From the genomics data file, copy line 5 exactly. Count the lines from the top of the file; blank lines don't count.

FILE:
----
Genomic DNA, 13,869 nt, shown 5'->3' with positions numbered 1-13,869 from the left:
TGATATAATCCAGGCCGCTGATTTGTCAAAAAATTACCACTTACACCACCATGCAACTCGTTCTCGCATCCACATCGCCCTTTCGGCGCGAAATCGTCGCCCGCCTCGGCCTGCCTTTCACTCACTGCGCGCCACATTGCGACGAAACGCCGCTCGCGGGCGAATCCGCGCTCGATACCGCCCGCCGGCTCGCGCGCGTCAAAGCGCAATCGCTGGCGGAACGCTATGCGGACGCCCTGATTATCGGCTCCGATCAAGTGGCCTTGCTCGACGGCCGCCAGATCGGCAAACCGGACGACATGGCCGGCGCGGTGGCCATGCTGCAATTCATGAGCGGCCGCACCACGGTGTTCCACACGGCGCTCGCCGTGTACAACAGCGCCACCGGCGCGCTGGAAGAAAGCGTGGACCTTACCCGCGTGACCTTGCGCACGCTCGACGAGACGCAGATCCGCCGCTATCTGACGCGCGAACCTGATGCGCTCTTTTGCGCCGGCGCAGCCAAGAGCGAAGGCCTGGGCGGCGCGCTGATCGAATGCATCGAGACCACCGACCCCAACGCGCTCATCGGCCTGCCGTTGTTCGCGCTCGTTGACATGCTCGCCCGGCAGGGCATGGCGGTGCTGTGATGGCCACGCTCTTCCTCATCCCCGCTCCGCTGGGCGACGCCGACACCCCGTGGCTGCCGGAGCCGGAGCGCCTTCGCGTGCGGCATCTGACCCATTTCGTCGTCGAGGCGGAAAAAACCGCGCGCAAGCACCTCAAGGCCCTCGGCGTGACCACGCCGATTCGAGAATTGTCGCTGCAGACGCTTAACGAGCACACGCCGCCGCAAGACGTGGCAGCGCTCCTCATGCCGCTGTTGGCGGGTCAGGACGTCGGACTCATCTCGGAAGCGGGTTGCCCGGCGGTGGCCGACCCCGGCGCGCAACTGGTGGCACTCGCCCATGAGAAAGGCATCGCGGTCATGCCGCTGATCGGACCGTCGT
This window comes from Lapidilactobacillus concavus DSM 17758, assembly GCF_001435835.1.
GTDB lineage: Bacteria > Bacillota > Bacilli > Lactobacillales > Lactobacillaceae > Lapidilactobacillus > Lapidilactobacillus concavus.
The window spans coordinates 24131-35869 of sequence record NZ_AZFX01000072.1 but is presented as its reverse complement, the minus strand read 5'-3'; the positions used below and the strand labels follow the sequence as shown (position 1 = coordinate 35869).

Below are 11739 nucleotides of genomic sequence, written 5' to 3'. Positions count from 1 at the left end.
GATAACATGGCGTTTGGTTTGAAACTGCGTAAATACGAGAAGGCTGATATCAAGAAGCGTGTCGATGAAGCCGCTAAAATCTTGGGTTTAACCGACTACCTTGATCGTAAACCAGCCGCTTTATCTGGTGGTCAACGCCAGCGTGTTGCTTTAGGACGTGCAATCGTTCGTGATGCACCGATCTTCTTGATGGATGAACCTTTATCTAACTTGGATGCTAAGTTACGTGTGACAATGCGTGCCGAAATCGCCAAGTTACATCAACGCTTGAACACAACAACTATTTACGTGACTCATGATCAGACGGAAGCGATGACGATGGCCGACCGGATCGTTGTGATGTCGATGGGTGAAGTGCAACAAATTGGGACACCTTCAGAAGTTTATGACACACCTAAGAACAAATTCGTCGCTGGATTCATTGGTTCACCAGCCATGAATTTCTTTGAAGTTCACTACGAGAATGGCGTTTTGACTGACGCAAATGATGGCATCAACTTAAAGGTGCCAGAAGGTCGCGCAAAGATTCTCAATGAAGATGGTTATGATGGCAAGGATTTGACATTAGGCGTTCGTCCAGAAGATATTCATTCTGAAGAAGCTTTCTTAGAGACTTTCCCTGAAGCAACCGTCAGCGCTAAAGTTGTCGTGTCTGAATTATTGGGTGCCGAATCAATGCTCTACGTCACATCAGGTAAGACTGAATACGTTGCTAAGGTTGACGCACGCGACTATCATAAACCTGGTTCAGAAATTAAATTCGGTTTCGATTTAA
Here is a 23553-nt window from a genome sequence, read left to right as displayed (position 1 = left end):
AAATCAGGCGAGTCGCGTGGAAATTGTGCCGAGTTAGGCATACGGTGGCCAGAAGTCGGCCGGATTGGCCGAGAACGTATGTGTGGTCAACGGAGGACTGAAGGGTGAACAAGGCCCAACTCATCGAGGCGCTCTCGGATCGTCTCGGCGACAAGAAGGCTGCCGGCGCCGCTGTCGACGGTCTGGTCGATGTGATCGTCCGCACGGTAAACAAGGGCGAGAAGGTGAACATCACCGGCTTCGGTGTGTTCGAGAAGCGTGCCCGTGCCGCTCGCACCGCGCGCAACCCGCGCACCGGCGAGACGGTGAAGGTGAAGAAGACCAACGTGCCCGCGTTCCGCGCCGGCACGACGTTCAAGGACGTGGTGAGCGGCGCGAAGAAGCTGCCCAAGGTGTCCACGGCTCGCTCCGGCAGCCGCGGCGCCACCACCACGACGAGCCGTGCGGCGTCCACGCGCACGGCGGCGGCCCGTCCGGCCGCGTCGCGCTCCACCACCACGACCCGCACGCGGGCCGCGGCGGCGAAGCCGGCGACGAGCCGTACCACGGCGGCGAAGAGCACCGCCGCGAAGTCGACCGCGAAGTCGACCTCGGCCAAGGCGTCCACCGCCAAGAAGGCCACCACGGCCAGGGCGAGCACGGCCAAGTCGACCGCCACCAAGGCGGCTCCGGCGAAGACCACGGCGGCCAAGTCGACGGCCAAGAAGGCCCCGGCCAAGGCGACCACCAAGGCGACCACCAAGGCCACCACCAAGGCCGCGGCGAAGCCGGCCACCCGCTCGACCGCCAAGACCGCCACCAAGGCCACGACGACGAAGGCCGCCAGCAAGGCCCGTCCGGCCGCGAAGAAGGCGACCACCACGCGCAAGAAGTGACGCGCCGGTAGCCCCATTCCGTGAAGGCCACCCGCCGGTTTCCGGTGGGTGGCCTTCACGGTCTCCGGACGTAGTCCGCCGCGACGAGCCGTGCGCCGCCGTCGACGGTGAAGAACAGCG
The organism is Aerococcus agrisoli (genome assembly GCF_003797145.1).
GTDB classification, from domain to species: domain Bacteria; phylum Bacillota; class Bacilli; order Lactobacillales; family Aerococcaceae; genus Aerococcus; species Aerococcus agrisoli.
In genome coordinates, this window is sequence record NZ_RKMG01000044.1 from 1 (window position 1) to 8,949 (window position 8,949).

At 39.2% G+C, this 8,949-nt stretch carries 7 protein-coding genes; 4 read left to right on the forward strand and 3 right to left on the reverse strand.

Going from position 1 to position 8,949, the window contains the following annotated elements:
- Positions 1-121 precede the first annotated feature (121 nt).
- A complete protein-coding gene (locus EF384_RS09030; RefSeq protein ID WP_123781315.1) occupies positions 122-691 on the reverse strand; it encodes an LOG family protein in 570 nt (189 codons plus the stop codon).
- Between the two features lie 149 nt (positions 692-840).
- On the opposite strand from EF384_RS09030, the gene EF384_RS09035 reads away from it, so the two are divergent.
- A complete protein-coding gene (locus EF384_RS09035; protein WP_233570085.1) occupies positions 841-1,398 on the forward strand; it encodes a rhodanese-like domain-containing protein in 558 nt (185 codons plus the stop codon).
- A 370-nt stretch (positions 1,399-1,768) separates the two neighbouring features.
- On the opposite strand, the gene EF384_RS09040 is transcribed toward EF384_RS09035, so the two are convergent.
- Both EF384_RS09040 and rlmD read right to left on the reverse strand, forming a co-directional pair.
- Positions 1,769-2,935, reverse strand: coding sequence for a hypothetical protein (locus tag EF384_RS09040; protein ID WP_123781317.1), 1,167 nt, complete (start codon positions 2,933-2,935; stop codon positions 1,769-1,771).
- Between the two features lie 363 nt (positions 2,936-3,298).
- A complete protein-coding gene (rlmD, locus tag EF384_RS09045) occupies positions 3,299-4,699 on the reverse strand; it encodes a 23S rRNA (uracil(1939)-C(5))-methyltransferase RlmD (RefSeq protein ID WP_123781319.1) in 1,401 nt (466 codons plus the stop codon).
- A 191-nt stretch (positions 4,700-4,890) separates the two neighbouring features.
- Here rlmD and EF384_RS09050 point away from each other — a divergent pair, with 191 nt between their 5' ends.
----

The window spans coordinates 24131-35869 of sequence record NZ_AZFX01000072.1 but is presented as its reverse complement, the minus strand read 5'-3'; the positions used below and the strand labels follow the sequence as shown (position 1 = coordinate 35869).